Asia's Only Tram Service Celebrates 150 Years

A ride on one of the Calcutta Tramways Company's streetcars is easily the best way to sample the sights and sounds of the city
Asia's Only Tram Service Celebrates 150 Years
Asia's Only Tram Service Celebrates 150 Years

On Sunday, February 24, Kolkata hosted a unique parade. Made up of eight tram cars,&nbspit travelled across the city, with people trying to get a ride. The parade was held to mark 150 years of trams in Kolkata. The trams included vintage cars such as the 100-year-old &lsquoTram Scrubber&rsquo which was once used to clean the tracks. The other cars were named according to the theme they were showcasing, such as  &lsquoBalaka&rsquo&lsquoBioscope&rsquo, &lsquoPartition Museum&rsquo and &lsquoArt Gallery&rsquo. 

A 150-Year Old Legacy

To boost urban passenger transport, the British introduced the tram in several key cities of India, such as Calcutta, Bombay, Delhi and Madras, in the late 19th&nbspcentury. But today it survives only in Kolkata, the city where the first horse-drawn tram was introduced in February 1873.

The first tram plied on the route between Sealdah and Armenian Ghat Street. However, the service was discontinued in November of the same year. In 1880, services were resumed under the London incorporated Calcutta Tramway Company (CTC). In 1882, steam-engine driven trams were introduced. But the popularity increased with the introduction of the electric tramcars in Kolkata in 1902 and in Howrah in 1905. The trams had two coaches &ndash a cheaper second class and a slightly higher priced first class. The difference was erased as late as 2013. With the passage of time, trams became one of the pillars of the city&rsquos transportation system. Passengers would swear by its timeliness. The slow-moving vehicle was the preferred transport for women and the elderly.

The trams have been witness to a lot of events in Kolkata, pre and post-independence. For example, owing to the on-going Second World War, the British did not dare a formal opening of the Howrah Bridge in 1943, fearing an attack on it. It was a solitary tram that trundled in the darkness of night across what was then the world&rsquos third longest cantilever bridge in the world on February 3, 1943. In 1953, it was the one-paisa hike in tram fare that gave the Leftist parties of Kolkata a strong base to launch their agitation and gain a foothold in Bengal politics.

A Tram Trail

One of the must-do on the list of nearly all visitors to Kolkata is a ride on the tram car. Powered by electricity, it moves like a giant caterpillar on wheels, trundling on its rails, oblivious of the crowd of people and vehicles surrounding it. Take a window seat and enjoy street life unfolding like one long tapestry as the trams cut through some of the most interesting quarters of Kolkata.    

Explore the North At the Esplanade tram depot in the heart of Kolkata, board the tram to Shyambazar in old Kolkata (or North Kolkata). As buildings dating back a couple of centuries zip by, you will be transported into the past, to the capital city of Colonial India. Shyambazar is a fascinating area with crumbling Bengali-European mansions and townhouses, fronted by airy verandahs with ironwork and charming louvred windows. One of the oldest areas in the city, it used to be the hub of the Kolkata elite in the 18th century. Shyambazar was an important point in Kolkata's transportation map, and the introduction of the metro station here served as a conduit between north and south Kolkata.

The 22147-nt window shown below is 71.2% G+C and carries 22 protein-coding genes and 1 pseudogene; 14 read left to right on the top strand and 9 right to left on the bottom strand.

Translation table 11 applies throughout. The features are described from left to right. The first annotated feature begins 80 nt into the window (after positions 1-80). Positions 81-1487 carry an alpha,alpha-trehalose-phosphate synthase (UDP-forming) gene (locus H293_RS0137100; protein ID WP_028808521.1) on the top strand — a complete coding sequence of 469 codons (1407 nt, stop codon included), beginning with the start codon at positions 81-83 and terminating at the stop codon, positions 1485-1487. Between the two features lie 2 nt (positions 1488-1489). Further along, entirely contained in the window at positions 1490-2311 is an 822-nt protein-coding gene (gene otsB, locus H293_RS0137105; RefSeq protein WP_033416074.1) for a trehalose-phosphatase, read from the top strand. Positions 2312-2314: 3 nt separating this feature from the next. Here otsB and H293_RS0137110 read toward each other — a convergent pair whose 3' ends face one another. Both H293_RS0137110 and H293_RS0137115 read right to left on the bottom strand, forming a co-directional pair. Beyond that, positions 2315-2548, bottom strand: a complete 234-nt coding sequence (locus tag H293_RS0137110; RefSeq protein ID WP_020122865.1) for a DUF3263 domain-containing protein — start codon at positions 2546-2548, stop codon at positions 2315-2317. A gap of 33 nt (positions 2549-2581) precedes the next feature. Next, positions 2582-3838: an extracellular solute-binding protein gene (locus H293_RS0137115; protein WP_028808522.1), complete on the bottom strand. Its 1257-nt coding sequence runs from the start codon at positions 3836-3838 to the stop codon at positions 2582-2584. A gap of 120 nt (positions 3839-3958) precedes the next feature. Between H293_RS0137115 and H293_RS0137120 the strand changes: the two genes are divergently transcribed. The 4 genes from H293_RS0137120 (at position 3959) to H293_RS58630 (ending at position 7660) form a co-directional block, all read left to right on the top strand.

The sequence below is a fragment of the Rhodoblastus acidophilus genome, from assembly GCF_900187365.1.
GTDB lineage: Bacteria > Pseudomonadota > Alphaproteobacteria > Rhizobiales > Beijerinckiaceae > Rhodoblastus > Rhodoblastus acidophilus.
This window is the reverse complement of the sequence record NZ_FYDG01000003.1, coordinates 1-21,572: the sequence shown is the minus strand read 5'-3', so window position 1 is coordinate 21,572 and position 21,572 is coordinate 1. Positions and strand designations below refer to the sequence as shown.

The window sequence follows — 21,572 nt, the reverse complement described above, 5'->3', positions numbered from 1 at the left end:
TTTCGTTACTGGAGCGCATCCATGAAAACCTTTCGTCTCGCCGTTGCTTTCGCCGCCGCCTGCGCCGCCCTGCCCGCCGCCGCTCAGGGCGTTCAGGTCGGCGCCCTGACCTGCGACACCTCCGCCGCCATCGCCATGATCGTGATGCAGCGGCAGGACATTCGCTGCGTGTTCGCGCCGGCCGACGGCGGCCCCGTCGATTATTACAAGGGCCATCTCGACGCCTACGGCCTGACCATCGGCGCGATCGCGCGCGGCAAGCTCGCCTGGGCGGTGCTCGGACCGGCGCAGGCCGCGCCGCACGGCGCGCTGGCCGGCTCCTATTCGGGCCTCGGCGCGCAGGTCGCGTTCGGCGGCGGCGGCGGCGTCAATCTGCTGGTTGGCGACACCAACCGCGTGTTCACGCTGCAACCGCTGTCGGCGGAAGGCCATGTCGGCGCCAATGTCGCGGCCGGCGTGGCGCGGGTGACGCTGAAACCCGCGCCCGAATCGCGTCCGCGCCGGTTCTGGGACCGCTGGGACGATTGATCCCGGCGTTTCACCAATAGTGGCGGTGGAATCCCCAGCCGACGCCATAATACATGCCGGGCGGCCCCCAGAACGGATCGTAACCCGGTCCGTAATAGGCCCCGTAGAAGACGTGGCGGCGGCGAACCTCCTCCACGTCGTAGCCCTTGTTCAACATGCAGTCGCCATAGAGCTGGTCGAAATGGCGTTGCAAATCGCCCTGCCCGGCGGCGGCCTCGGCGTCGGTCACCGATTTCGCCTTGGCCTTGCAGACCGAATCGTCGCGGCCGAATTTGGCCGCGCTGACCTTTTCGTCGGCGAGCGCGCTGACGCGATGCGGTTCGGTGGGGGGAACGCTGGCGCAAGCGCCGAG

The South of the City&nbspAnother excellent tram ride is between Tollygunge and Ballygunge. The route takes you through contemporary South Kolkata areas. You pass through the busy Rashbehari-Gariahat stretch full of shops.

As you traverse the two different sides of this fascinating city, your mind goes back to the first tram which rolled out in the tracks was on February 24, 1873. One can only imagine the awe people would have felt seeing the carriages lumber across the iron tracks, like a mini train of sorts. The maiden journey was from Sealdah to the Armenian Ghats. Several trams still plying date back to that era with electrically driven carriage that have survived the ravages of time, seen the Indian freedom struggle, the World War, and the dawn of independent India. That's quite a lot to take in, sitting in these ancient and hardy vehicles. 

Tram Cafes And Museums

There have been efforts by various private organisations to use the trams for special events or use the tram depots as unconventional venues for cultural programmes to spread awareness about trams as a part of the city&rsquos legacy.

The Smaranika Tram Museum for instance offers an interesting insight into the history of trams in India. Housed in a 1938 built tram which belonged to the Bombay fleet, its two coaches have been refurbished into a museum gallery and a café each. The museum contains models of trams down the ages. Equipment, caps, badges and other similar paraphernalia, tickets and coupons, even old coins and pens are on display here. Lots of photographs from the yesteryears. The Tram Museum is open on all days except Thursday between 1pm and 8pm (the official opening time is 3pm but it opens early on popular request) 

Address&nbsp6, Esplanade East, Maidan, Esplanade, Bow Barracks, Kolkata, West Bengal 700069

You can also have a cup of excellent coffee in a tram depot. Located in south Kolkata&rsquos Garcha Road, Tram World Cafe is run out of the Gariahat Tram Depot. So your coffee and snacks (we highly recommend their chicken quiche and apple pie) will be accompanied by vintage trams and a 200-year-old banyan tree. 

Address Tram World Cafe,Tram Depot, 52, Gariahat Rd, inside Gariahat, Dover Terrace, Ballygunge, Kolkata, West Bengal 700019

Outlook Traveller